How To Plan Your Savings

by Tax Guy - Burlington Accountant on December 22, 2010 Print This Post Print This Post

Creating a net worth statement and planning and creating your cash flow budget are important cornerstones of you financial plan. However, it’s important to include savings for things such as retirement, home ownership, and major purchases.

The net worth statement and cash budget are starting points but are not themselves the goal but rather documents to help you achieve your goals. They are used to help convert aspirations of retirement, home ownership, and vacations into clearly stated objectives.

Set Your Overall Savings Goal

Your savings plan should start with general savings strategies that increase your household net worth: increase your assets (i.e. increase your savings and investments), decrease your debts, or some combination of these two options. Thus you should consider your savings plan in both debt reduction and asset accumulation.

You can use a savings goal setting worksheet to help you identify how much you need to save to realize your goals and helps you commit a portion of your income to achieve these goals.

Set Your Overall Savings Goal

By spiderpop via Flickr

Your savings plan should start with savings strategies that increase your household net worth: increase your assets (i.e. increase your savings and investments), decrease your debts, or some combination of these two options. Thus you should consider your savings plan in both debt reduction and asset accumulation.

You can use a savings goal setting worksheet to help you identify how much you need to save to realize your goals and helps you commit a portion of your income to achieve these goals.

Example Savings Goal Setting Worksheet

Goal Amount Needed Number of months needed to save Expensed return on savings Monthly savings needed
Vacation $5,000 12 3.5% $410.02*
|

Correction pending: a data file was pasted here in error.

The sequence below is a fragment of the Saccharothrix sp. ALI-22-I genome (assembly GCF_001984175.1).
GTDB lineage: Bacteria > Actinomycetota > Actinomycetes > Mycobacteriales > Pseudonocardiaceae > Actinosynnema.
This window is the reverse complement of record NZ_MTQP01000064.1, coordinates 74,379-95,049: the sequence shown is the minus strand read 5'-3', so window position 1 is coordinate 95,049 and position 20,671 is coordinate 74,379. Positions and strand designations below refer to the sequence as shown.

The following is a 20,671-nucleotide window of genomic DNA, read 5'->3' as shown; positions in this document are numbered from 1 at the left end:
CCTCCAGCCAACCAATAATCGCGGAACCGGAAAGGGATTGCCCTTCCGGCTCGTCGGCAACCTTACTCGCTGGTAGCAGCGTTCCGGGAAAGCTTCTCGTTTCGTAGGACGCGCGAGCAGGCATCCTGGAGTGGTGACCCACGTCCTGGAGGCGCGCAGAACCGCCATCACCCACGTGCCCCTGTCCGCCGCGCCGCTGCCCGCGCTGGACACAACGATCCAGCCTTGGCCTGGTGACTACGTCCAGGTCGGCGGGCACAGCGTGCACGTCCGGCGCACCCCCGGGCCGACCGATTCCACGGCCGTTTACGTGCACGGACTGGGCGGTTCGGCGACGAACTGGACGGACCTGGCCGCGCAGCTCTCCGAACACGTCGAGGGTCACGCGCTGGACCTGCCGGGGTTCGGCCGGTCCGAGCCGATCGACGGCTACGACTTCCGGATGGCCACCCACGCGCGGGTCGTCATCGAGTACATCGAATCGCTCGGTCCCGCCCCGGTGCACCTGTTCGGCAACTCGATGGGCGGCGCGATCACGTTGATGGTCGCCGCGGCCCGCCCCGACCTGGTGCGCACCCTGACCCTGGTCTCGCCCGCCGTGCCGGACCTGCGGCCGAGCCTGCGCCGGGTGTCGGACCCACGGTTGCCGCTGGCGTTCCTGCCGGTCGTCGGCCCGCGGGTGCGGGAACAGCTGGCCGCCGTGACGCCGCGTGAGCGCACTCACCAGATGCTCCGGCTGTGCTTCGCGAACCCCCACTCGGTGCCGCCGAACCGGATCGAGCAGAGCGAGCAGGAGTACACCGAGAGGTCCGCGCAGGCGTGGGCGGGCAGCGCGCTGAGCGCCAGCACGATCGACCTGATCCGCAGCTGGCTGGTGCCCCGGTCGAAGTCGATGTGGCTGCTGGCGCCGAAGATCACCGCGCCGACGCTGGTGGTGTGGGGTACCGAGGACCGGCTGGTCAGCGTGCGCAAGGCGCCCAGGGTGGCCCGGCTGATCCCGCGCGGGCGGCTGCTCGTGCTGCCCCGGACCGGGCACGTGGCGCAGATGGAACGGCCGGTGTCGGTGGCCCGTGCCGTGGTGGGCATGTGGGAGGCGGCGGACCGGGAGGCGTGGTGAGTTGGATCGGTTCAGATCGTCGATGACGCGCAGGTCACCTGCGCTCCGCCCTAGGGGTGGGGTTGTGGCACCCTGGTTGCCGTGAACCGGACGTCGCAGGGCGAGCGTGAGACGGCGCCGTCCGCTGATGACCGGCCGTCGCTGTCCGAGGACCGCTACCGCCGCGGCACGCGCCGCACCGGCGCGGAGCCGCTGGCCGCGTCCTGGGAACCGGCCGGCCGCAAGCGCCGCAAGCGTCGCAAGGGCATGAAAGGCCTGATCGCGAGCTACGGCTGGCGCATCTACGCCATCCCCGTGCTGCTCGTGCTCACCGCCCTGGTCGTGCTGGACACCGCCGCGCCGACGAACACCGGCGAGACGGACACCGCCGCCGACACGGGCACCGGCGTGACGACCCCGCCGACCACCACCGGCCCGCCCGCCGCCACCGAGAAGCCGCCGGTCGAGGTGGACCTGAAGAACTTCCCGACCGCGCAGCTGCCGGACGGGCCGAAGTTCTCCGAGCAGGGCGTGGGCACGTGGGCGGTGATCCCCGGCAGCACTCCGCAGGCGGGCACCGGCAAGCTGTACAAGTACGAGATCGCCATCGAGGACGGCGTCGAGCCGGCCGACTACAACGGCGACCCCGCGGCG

*Future value of an annuity
$5,000 = PAYMENT x [ ( 1 + 3.5% / 12 )12 – 1 ] / 0.035 / 12
PAYMENT = $410.02

In this example, assume you want to take a short vacation 12 months from now and you estimate the cost will be $5,000. If you place your money in a short term savings account paying 3.5% (after-tax), you will need to save $410 per month to save enough money to go on vacation.

If you complete the worksheet for all of your anticipated future spending and investments, you’ll have an idea of how much you will need to save. Some common items that would appear on the worksheet include:

  • Down payment for a home
  • Appliances
  • Retirement
  • Education
  • Vacations
  • Major appliances

What Happens If My Savings Aren’t Enough?

If your savings are enough, you need to make some changes. Even if your savings are enough, you can still make changes to your plan to better position your self in the future.

PAY YOURSELF FIRST! Treat your savings as a fixed expense and ensure your own financial security. This will help you avoid going into debt if there is an unforeseen future expense (such as a major appliance replacement). Paying yourself first and saving will also help you address cash flow problems identified in your cash flow plan.

About The Tax Guy...

Dean Paley CGA CFP is a Burlington accountant and financial planner who services individuals and business owners locally, nationally and internationally. Dean has appeared in the National Post, Toronto Star and Metro News.

To find out more, visit Dean's website Dean Paley CGA CFP or connect via Twitter @DeanPaleyCGACFP.

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